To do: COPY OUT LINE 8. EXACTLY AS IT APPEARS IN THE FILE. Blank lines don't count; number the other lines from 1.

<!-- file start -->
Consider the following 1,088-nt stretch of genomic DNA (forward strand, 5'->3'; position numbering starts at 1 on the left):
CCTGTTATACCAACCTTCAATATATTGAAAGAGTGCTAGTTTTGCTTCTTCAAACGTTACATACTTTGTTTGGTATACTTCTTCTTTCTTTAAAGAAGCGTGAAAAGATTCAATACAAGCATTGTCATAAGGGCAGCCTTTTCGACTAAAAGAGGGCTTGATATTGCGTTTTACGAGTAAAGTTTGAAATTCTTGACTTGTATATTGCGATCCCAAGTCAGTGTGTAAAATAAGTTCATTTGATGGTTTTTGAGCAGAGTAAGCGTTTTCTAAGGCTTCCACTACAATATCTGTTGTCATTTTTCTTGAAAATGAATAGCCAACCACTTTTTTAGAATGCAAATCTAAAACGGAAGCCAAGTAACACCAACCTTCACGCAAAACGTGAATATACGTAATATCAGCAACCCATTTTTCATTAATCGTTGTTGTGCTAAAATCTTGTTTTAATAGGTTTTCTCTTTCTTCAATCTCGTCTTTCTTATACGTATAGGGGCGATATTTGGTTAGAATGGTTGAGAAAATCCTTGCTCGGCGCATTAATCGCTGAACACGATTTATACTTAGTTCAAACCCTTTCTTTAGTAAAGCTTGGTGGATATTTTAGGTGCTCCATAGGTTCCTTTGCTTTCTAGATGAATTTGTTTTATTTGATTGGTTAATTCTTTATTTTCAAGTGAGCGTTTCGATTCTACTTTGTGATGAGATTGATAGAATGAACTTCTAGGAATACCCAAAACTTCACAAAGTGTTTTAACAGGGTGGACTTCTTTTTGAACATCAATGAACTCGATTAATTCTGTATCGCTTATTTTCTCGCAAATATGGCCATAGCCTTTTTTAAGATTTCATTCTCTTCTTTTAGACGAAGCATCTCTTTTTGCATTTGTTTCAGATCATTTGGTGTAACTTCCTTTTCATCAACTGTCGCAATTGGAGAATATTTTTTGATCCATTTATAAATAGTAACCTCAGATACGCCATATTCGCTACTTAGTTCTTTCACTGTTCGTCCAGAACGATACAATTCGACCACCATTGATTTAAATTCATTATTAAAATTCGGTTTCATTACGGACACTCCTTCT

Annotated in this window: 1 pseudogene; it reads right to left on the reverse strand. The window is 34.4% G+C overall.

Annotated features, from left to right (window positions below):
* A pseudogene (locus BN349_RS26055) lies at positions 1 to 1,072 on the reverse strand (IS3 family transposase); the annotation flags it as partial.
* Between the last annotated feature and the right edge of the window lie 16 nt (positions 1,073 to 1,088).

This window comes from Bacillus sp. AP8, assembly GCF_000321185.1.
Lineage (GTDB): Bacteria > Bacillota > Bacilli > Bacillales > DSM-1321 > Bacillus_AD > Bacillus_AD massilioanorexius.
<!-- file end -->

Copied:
Lineage (GTDB): Bacteria > Bacillota > Bacilli > Bacillales > DSM-1321 > Bacillus_AD > Bacillus_AD massilioanorexius.